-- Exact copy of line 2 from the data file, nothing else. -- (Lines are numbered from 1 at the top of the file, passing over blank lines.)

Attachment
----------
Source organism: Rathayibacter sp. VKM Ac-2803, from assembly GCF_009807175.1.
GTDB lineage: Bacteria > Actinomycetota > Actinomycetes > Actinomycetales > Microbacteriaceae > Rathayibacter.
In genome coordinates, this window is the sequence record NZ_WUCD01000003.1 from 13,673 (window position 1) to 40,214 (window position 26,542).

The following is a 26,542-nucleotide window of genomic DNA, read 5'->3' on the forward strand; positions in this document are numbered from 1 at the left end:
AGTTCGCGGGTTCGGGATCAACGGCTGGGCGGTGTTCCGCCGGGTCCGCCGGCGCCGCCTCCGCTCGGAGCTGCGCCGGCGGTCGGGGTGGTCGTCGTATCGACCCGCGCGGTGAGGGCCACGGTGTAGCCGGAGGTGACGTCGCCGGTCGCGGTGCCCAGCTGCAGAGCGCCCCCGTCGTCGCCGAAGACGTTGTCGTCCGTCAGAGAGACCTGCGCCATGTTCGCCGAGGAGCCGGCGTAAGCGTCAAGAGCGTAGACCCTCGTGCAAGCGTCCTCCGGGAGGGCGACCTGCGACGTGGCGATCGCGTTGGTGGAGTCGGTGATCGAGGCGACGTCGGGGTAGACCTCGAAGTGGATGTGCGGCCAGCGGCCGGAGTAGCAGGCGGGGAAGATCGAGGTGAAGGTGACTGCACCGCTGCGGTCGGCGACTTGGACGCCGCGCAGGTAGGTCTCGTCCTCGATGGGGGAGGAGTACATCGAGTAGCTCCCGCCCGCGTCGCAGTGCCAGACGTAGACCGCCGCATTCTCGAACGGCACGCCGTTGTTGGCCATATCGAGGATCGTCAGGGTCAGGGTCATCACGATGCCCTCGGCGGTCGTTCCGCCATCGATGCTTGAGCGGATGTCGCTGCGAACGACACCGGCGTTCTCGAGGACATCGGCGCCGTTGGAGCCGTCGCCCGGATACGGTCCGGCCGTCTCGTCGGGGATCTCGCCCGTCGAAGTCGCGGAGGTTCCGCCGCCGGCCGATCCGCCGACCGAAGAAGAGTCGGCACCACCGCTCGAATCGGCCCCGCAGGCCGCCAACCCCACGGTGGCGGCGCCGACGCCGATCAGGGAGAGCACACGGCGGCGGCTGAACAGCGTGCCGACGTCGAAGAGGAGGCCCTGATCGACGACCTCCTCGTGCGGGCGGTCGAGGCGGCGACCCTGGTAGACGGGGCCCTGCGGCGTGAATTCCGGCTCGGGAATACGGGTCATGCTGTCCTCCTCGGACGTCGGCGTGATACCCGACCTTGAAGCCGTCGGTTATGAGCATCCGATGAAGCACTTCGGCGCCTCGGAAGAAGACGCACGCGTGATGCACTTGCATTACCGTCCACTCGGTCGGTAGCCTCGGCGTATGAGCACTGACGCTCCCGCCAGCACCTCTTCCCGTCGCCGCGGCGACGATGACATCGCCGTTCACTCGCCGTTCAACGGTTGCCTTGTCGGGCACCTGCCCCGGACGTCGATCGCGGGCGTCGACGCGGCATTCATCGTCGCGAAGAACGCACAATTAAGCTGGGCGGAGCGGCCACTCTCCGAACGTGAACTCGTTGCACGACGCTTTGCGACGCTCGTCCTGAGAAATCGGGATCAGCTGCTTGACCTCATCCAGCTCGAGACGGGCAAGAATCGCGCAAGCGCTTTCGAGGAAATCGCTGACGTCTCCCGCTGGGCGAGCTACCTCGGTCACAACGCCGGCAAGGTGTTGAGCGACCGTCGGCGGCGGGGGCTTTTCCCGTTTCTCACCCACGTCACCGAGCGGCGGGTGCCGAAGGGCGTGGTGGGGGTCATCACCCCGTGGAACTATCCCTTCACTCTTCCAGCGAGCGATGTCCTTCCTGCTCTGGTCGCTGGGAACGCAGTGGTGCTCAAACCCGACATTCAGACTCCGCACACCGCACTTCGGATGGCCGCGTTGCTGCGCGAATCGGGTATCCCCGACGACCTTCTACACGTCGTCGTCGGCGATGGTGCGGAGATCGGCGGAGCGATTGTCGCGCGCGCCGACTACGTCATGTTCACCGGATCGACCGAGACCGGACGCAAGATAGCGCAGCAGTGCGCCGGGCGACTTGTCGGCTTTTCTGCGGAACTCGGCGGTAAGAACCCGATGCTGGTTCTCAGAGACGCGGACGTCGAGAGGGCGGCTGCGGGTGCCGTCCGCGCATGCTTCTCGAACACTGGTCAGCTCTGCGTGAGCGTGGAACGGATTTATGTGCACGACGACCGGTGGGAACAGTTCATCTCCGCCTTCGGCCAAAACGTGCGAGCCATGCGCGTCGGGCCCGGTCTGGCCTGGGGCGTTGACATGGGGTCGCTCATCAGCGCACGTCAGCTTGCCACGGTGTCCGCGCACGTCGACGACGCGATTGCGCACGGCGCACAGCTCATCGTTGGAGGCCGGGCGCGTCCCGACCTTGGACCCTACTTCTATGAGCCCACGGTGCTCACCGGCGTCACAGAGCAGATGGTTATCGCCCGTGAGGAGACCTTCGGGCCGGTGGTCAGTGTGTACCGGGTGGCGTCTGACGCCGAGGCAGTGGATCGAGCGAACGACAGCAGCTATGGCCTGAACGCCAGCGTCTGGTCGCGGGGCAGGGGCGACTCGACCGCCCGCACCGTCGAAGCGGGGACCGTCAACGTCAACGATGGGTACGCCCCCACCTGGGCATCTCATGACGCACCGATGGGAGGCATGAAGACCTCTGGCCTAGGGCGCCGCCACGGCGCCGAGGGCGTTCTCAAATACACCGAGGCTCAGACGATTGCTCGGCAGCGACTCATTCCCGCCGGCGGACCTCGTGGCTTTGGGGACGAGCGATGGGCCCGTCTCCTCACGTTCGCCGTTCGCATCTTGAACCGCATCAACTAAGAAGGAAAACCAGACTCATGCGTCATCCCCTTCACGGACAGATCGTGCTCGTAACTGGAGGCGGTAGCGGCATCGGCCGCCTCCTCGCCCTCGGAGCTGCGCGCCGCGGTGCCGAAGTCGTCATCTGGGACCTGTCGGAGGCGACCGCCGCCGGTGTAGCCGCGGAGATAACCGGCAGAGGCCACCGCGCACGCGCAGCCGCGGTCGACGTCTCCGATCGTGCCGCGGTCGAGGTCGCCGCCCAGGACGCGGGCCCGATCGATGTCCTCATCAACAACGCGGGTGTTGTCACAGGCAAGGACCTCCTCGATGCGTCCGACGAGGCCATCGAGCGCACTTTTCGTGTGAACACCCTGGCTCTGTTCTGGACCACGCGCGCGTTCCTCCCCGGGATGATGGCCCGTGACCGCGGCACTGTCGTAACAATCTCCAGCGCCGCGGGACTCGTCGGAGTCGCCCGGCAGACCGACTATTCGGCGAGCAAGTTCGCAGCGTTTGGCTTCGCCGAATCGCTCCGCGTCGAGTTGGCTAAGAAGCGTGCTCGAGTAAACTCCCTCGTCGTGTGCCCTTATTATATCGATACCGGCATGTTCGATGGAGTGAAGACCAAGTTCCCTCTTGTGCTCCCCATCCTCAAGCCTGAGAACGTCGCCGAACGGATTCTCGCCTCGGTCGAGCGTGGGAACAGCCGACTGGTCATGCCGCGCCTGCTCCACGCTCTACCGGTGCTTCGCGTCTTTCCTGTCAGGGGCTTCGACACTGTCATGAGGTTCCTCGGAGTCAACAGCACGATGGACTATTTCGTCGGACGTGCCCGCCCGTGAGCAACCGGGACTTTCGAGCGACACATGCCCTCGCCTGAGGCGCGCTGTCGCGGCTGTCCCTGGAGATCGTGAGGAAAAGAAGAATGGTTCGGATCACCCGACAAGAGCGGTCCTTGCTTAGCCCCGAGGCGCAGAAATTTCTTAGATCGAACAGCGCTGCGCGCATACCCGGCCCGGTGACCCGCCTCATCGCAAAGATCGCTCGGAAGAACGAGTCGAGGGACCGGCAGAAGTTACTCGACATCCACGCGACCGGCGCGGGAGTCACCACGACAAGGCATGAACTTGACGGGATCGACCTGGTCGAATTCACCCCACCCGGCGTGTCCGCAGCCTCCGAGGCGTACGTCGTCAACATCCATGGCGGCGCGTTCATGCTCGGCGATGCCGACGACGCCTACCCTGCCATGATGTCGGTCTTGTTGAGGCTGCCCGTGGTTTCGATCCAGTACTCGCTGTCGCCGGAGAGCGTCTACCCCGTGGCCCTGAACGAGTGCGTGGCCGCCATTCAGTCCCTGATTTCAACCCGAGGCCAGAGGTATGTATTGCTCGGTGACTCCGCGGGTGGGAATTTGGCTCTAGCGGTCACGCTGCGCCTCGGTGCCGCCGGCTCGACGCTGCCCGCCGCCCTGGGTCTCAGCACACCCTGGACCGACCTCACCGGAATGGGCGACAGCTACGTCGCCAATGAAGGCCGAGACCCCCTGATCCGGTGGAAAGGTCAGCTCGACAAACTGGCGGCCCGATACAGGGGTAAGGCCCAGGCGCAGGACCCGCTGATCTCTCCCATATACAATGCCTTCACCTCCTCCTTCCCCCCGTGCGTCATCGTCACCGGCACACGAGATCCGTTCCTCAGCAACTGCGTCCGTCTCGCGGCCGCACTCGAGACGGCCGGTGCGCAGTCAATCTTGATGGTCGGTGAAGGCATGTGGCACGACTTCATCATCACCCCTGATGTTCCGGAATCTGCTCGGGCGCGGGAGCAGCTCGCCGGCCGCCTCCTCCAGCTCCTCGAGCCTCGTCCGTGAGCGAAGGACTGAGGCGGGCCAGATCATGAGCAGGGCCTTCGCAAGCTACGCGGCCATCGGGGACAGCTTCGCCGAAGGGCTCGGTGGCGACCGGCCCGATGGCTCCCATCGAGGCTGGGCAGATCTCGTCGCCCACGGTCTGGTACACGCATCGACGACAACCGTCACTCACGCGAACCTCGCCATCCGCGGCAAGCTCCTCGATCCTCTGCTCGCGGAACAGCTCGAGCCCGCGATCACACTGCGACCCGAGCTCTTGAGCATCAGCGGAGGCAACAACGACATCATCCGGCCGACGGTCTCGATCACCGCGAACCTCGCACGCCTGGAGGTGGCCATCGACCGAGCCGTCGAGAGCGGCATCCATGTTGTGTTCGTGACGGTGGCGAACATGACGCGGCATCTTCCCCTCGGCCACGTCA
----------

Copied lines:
GTDB lineage: Bacteria > Actinomycetota > Actinomycetes > Actinomycetales > Microbacteriaceae > Rathayibacter.